Jordan Peterson on myth as a matrix of meaning

 

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We are all living a story which we do not understand. What if human beings, although not fully aware, are acting out a narrative?

For Peterson the world has a deeply meaningful structure. But it might not be so apparent in this nihilistic postmodern world which claims “everything is subjective”; “everything is relative”.

 

To discover this meaning one must move beyond mere empirical description of the world. The empirical or scientific description, preoccupied with objectivity, strips the world of meaning, of affect, of valance and of drama embedded deeply within its structure. It is not enough to simply know the world as an object but also to know the meaning it carries for human action. The world, therefore, should be construed, not in objective terms, but in phenomenological terms.

 

The phenomenological world is primarily concerned with meaning of the environment in which individuals find themselves. This environment, Peterson claims, should be considered as “what is and has always been common to all domains of human experience, regardless of spatial locale or temporal frame.”[1] of reference. All human being, regardless of time and space that separate them, are united in their experience of the world which is constituted by three key elements: nature, culture and the individual[2]. Nature and culture are on the opposite extremes, representing the domain of unknown and known[3]. What is unknown is the nature. Consequently, what is known is the culture. The individuals, phenomenologically speaking, is the knower who is caught up between the two extremes of nature and culture. The knower must accept the reality of existence and learn to live between the two bipolar forces of nature and culture – known and unknow – by negotiating and overcoming the unpleasant and often unforeseen realties of the contrasting domains.

 

Secondly, each of these categories are characterised as being universally paradoxical, appearing both positive and negative to human apprehension. Navigating through the paradoxical dimensions of these categories is a central challenge that universally characterises human existence. No matter where human beings are in the world, they must face the natural world in all its ambiguities. On one hand, the natural world, Peterson describes, offers “the great realm of beauty and endless possibility that makes up the extended reaches of our being.”, but on the other it is “the eternal susceptibility of the human organism to mortal vulnerability, physical limitation and psychological isolation”[4]. It is creative but also destructive. It can bring forth life but can also cause calamities. It can fill us with beauty and awe but can also induce fear and anxiety. The vagaries of nature mean that its meaning is deeply paradoxical to human apprehension. Equally paradoxical is the social and cultural world – the known world – in which individual have their existence. While the social world offers protection, order and familiarity, it can also descend into tyrannical if the imbalance occurs, [5]. It can be helpful, but it can also hinder individual progress. It can be oppressive, but it can also give rise to creativity. It can give but it can also steal: “Culture takes with one hand, but in some fortunate places it gives more with the other”[6]. The vagaries of nature and culture spills into Peterson’s conceptualisation of individual being. The individuality is both a gift and a curse[7]. While acknowledging that human individuals have great capacity for wrongdoing, Peterson also believes that within each individual person is the image of God and therefore inherent capacity for goodness. Beyond any spatial and temporal frame, Peterson favours a paradoxically shared universal essence of human experience in the world. He outlines that all human beings, across time and space, are experiential being. All human beings experience fear, anger, happiness, disgust, curiosity, lust, jealousy, envy, surprise, etc. The world of conflicting experience means that each individual is faced with the capacity of transcending the social and cultural order but is also limited and bound by the fact of their natural mortality[8]. The world as experienced therefore appears fundamentally ambivalent and paradoxical to human apprehension.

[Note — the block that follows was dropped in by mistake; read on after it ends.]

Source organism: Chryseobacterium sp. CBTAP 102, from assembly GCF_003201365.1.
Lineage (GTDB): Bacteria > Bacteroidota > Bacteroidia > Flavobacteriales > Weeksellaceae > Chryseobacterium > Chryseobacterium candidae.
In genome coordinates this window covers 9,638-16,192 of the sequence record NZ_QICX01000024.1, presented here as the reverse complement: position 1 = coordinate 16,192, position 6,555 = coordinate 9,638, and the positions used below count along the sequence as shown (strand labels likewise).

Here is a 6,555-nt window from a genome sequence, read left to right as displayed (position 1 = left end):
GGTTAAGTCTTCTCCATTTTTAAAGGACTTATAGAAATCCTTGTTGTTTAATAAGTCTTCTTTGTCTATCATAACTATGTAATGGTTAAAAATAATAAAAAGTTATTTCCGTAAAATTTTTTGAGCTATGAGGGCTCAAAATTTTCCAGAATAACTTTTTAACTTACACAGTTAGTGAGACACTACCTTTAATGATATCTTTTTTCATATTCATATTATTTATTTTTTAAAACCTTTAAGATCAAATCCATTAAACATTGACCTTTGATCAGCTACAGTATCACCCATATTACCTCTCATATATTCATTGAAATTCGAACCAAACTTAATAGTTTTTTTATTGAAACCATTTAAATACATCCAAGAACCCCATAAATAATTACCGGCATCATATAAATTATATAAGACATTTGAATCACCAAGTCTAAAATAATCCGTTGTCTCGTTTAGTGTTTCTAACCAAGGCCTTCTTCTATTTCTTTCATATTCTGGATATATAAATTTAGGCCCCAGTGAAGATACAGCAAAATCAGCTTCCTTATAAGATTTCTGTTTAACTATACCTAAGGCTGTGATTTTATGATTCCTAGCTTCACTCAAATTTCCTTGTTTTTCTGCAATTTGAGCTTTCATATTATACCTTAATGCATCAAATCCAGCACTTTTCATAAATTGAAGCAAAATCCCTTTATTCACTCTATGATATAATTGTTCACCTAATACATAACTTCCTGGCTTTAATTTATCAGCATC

Questions remain though regarding the source of these categories. Where does Peterson derives these categories from? What is the root of the three consistent yet paradoxical constituent elements that structure the world?

 

For Peterson this structure of the world manifest itself in a form of mythical narratives. Hence, mythological narratives become the basis for deriving the categories of nature (unknown), culture (known) and individual (knower). The experience of the phenomenological world takes a form of myth within the semantic system of the time. Peterson believes that “Narrative accurately captures the nature of raw experience”[9]. Subsequently, if narratives have the capacity to accurately capture the experiential world then they also become the basis for discovering the inherent meaning of the world.